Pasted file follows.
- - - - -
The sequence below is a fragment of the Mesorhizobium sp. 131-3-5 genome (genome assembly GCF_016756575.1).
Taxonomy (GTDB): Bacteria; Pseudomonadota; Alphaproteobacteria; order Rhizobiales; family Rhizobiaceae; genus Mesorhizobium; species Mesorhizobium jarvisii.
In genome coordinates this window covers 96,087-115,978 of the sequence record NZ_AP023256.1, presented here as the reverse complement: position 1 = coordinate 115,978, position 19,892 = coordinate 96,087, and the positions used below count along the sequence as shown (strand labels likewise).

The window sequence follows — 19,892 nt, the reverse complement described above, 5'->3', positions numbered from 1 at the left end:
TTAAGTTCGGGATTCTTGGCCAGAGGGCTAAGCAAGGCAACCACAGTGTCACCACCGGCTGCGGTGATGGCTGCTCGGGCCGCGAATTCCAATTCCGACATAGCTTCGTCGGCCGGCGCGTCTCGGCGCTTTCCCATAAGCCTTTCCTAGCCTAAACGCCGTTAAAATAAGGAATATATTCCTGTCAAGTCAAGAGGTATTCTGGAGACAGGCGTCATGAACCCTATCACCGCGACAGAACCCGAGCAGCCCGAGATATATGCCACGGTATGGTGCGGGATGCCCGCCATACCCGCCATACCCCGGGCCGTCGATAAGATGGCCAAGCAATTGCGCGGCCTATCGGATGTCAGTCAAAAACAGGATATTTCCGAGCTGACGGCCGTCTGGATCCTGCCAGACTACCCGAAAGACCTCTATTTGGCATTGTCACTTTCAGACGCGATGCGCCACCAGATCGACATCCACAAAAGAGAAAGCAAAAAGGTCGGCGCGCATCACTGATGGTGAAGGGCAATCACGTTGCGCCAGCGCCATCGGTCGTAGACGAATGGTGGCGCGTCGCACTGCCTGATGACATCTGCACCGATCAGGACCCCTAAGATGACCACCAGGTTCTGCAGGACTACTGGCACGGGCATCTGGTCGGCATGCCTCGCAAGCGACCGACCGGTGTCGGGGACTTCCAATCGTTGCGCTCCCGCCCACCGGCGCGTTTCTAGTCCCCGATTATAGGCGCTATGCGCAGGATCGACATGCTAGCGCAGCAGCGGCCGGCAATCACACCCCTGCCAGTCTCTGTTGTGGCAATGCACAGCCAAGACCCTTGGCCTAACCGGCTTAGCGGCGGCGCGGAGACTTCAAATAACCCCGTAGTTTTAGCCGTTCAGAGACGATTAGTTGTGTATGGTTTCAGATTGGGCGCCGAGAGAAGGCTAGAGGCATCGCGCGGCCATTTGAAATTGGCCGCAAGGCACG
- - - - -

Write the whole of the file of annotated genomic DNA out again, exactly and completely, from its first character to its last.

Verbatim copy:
The sequence below is a fragment of the Mesorhizobium sp. 131-3-5 genome (genome assembly GCF_016756575.1).
Taxonomy (GTDB): Bacteria; Pseudomonadota; Alphaproteobacteria; order Rhizobiales; family Rhizobiaceae; genus Mesorhizobium; species Mesorhizobium jarvisii.
In genome coordinates this window covers 96,087-115,978 of the sequence record NZ_AP023256.1, presented here as the reverse complement: position 1 = coordinate 115,978, position 19,892 = coordinate 96,087, and the positions used below count along the sequence as shown (strand labels likewise).

The window sequence follows — 19,892 nt, the reverse complement described above, 5'->3', positions numbered from 1 at the left end:
TTAAGTTCGGGATTCTTGGCCAGAGGGCTAAGCAAGGCAACCACAGTGTCACCACCGGCTGCGGTGATGGCTGCTCGGGCCGCGAATTCCAATTCCGACATAGCTTCGTCGGCCGGCGCGTCTCGGCGCTTTCCCATAAGCCTTTCCTAGCCTAAACGCCGTTAAAATAAGGAATATATTCCTGTCAAGTCAAGAGGTATTCTGGAGACAGGCGTCATGAACCCTATCACCGCGACAGAACCCGAGCAGCCCGAGATATATGCCACGGTATGGTGCGGGATGCCCGCCATACCCGCCATACCCCGGGCCGTCGATAAGATGGCCAAGCAATTGCGCGGCCTATCGGATGTCAGTCAAAAACAGGATATTTCCGAGCTGACGGCCGTCTGGATCCTGCCAGACTACCCGAAAGACCTCTATTTGGCATTGTCACTTTCAGACGCGATGCGCCACCAGATCGACATCCACAAAAGAGAAAGCAAAAAGGTCGGCGCGCATCACTGATGGTGAAGGGCAATCACGTTGCGCCAGCGCCATCGGTCGTAGACGAATGGTGGCGCGTCGCACTGCCTGATGACATCTGCACCGATCAGGACCCCTAAGATGACCACCAGGTTCTGCAGGACTACTGGCACGGGCATCTGGTCGGCATGCCTCGCAAGCGACCGACCGGTGTCGGGGACTTCCAATCGTTGCGCTCCCGCCCACCGGCGCGTTTCTAGTCCCCGATTATAGGCGCTATGCGCAGGATCGACATGCTAGCGCAGCAGCGGCCGGCAATCACACCCCTGCCAGTCTCTGTTGTGGCAATGCACAGCCAAGACCCTTGGCCTAACCGGCTTAGCGGCGGCGCGGAGACTTCAAATAACCCCGTAGTTTTAGCCGTTCAGAGACGATTAGTTGTGTATGGTTTCAGATTGGGCGCCGAGAGAAGGCTAGAGGCATCGCGCGGCCATTTGAAATTGGCCGCAAGGCACG